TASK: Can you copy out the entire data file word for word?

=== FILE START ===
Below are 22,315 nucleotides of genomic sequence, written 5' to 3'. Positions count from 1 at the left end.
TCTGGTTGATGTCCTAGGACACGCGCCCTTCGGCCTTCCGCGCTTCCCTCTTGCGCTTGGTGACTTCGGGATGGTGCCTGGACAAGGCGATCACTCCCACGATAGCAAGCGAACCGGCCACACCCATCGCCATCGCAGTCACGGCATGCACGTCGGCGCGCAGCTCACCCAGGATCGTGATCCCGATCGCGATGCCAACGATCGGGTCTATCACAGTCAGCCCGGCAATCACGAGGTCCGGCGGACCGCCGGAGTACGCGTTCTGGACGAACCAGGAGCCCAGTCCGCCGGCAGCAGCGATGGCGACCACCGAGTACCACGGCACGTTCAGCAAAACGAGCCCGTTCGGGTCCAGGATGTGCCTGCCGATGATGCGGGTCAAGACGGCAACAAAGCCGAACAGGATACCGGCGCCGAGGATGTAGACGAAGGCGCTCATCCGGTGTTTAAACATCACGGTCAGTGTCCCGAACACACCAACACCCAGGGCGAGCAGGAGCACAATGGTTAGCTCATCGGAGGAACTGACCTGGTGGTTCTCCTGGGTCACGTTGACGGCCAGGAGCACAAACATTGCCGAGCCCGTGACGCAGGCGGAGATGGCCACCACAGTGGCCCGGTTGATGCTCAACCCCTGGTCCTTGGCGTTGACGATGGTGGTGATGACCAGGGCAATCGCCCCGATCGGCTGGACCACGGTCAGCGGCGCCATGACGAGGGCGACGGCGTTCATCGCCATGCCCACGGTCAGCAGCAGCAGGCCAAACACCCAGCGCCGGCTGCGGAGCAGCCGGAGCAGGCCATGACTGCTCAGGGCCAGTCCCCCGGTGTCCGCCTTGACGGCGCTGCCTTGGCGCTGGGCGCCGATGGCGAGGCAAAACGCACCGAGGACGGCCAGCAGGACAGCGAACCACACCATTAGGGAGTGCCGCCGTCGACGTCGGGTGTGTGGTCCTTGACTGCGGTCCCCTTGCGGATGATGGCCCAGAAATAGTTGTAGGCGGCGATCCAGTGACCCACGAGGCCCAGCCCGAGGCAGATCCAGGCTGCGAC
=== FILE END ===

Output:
Below are 22,315 nucleotides of genomic sequence, written 5' to 3'. Positions count from 1 at the left end.
TCTGGTTGATGTCCTAGGACACGCGCCCTTCGGCCTTCCGCGCTTCCCTCTTGCGCTTGGTGACTTCGGGATGGTGCCTGGACAAGGCGATCACTCCCACGATAGCAAGCGAACCGGCCACACCCATCGCCATCGCAGTCACGGCATGCACGTCGGCGCGCAGCTCACCCAGGATCGTGATCCCGATCGCGATGCCAACGATCGGGTCTATCACAGTCAGCCCGGCAATCACGAGGTCCGGCGGACCGCCGGAGTACGCGTTCTGGACGAACCAGGAGCCCAGTCCGCCGGCAGCAGCGATGGCGACCACCGAGTACCACGGCACGTTCAGCAAAACGAGCCCGTTCGGGTCCAGGATGTGCCTGCCGATGATGCGGGTCAAGACGGCAACAAAGCCGAACAGGATACCGGCGCCGAGGATGTAGACGAAGGCGCTCATCCGGTGTTTAAACATCACGGTCAGTGTCCCGAACACACCAACACCCAGGGCGAGCAGGAGCACAATGGTTAGCTCATCGGAGGAACTGACCTGGTGGTTCTCCTGGGTCACGTTGACGGCCAGGAGCACAAACATTGCCGAGCCCGTGACGCAGGCGGAGATGGCCACCACAGTGGCCCGGTTGATGCTCAACCCCTGGTCCTTGGCGTTGACGATGGTGGTGATGACCAGGGCAATCGCCCCGATCGGCTGGACCACGGTCAGCGGCGCCATGACGAGGGCGACGGCGTTCATCGCCATGCCCACGGTCAGCAGCAGCAGGCCAAACACCCAGCGCCGGCTGCGGAGCAGCCGGAGCAGGCCATGACTGCTCAGGGCCAGTCCCCCGGTGTCCGCCTTGACGGCGCTGCCTTGGCGCTGGGCGCCGATGGCGAGGCAAAACGCACCGAGGACGGCCAGCAGGACAGCGAACCACACCATTAGGGAGTGCCGCCGTCGACGTCGGGTGTGTGGTCCTTGACTGCGGTCCCCTTGCGGATGATGGCCCAGAAATAGTTGTAGGCGGCGATCCAGTGACCCACGAGGCCCAGCCCGAGGCAGATCCAGGCTGCGAC